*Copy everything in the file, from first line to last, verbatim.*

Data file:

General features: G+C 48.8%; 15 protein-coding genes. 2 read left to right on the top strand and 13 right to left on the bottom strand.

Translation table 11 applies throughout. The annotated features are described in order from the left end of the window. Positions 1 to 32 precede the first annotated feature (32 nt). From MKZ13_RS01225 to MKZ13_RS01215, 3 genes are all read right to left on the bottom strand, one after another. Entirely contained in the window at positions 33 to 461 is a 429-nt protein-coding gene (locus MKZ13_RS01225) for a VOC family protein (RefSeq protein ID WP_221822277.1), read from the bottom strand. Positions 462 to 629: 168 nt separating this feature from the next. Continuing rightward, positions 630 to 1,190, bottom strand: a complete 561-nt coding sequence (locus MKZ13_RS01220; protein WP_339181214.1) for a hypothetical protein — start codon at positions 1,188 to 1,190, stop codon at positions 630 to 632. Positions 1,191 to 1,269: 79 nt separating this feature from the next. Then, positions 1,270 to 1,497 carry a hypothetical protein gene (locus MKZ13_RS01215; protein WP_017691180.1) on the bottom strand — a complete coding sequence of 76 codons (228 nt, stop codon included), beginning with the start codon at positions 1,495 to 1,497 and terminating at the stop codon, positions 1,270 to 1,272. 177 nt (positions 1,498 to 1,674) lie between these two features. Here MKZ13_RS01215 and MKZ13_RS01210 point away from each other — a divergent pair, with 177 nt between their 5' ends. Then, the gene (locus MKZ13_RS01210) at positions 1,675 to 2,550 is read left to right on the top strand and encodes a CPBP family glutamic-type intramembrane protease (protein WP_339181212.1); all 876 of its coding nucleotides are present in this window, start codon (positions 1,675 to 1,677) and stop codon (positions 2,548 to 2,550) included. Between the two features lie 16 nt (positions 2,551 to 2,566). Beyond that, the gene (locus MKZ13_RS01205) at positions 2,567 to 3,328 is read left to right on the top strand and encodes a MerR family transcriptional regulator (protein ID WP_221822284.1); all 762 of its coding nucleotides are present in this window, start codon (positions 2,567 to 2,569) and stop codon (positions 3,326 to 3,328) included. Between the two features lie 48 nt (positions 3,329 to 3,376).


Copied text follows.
General features: G+C 48.8%; 15 protein-coding genes. 2 read left to right on the top strand and 13 right to left on the bottom strand.

Translation table 11 applies throughout. The annotated features are described in order from the left end of the window. Positions 1 to 32 precede the first annotated feature (32 nt). From MKZ13_RS01225 to MKZ13_RS01215, 3 genes are all read right to left on the bottom strand, one after another. Entirely contained in the window at positions 33 to 461 is a 429-nt protein-coding gene (locus MKZ13_RS01225) for a VOC family protein (RefSeq protein ID WP_221822277.1), read from the bottom strand. Positions 462 to 629: 168 nt separating this feature from the next. Continuing rightward, positions 630 to 1,190, bottom strand: a complete 561-nt coding sequence (locus MKZ13_RS01220; protein WP_339181214.1) for a hypothetical protein — start codon at positions 1,188 to 1,190, stop codon at positions 630 to 632. Positions 1,191 to 1,269: 79 nt separating this feature from the next. Then, positions 1,270 to 1,497 carry a hypothetical protein gene (locus MKZ13_RS01215; protein WP_017691180.1) on the bottom strand — a complete coding sequence of 76 codons (228 nt, stop codon included), beginning with the start codon at positions 1,495 to 1,497 and terminating at the stop codon, positions 1,270 to 1,272. 177 nt (positions 1,498 to 1,674) lie between these two features. Here MKZ13_RS01215 and MKZ13_RS01210 point away from each other — a divergent pair, with 177 nt between their 5' ends. Then, the gene (locus MKZ13_RS01210) at positions 1,675 to 2,550 is read left to right on the top strand and encodes a CPBP family glutamic-type intramembrane protease (protein WP_339181212.1); all 876 of its coding nucleotides are present in this window, start codon (positions 1,675 to 1,677) and stop codon (positions 2,548 to 2,550) included. Between the two features lie 16 nt (positions 2,551 to 2,566). Beyond that, the gene (locus MKZ13_RS01205) at positions 2,567 to 3,328 is read left to right on the top strand and encodes a MerR family transcriptional regulator (protein ID WP_221822284.1); all 762 of its coding nucleotides are present in this window, start codon (positions 2,567 to 2,569) and stop codon (positions 3,326 to 3,328) included. Between the two features lie 48 nt (positions 3,329 to 3,376).